When I was about 9 or 10 years old a school teacher used to read ghost stories to us, and part of the attraction, at that age, was how scary they were. They were set in unusual places and described unusual circumstances, and that in itself set the scene for unusual and scary happenings. Some of them were by M.R. James, which David Levey recommended at one of our literary coffee klatches, and I’ve said more about them in this article on Christianity and horror literature. Now I’ve become old and jaded, and it takes a lot to scare me. Instead I look for a meaning beyond the surface. A ghost story needs to be more than just scary, it needs some kind of symbolic meaning, which Henry James doesn’t really provide.

This, however, was one of those instances where the film was better than the book. The film told the story directly, rather than inundating it with a lorry-load of subordinate clauses.

View all my reviews

Inklings forum revived

23 October 2019

YahooGroups is dead: Long live groups.io

There have been several Internet mailing lists for discussing the literary works of the Inklings literary group, of whom the best known were C.S. Lewis, Charles Williams, and J.R.R. Tolkien.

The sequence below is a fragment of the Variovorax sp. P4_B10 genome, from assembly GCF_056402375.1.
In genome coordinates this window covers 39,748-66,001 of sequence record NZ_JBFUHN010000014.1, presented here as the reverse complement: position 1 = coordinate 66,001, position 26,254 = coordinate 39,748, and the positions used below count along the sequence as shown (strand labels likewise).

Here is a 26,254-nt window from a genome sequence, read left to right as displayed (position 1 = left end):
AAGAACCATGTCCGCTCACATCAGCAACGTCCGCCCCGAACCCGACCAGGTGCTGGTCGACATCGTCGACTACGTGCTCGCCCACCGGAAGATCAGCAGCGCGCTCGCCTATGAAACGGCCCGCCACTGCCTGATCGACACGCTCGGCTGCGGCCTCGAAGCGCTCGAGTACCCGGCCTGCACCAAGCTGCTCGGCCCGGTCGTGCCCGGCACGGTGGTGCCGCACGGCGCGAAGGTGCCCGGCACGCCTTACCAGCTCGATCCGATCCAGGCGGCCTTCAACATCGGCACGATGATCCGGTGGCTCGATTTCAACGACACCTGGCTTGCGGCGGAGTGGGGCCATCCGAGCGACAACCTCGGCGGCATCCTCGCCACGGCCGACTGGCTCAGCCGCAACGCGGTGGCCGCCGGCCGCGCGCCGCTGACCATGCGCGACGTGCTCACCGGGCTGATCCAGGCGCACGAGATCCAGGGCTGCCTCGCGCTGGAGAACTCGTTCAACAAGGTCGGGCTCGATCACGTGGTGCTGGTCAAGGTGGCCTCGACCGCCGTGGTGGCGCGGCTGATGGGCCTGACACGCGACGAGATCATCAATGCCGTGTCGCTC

Several of these mailing lists were hosted by YahooGroups, and last week’s news of the demise of YahooGroups prompted a hasty search for alternatives. One of these alternatives is groups.io, which is now the host of a new Inklings forum which is a combination of a couple of old ones on YahooGroups.

The old forums were Coinherence-l, for discussion of the works of Charles Williams, and NeoInklings (eldil) for discussion of the work of the Inklings generally.

The new forum on groups.io is just called Inklings — click on the link to find more.

To join the group as a mailing list, just send a blank e-mail message to inklings+subscribe@groups.io

 

The Singularity and children’s literature

17 October 2019

I was looking at the question and answer web site Quora, and came across a question: What is the most horrible children’s book ever written?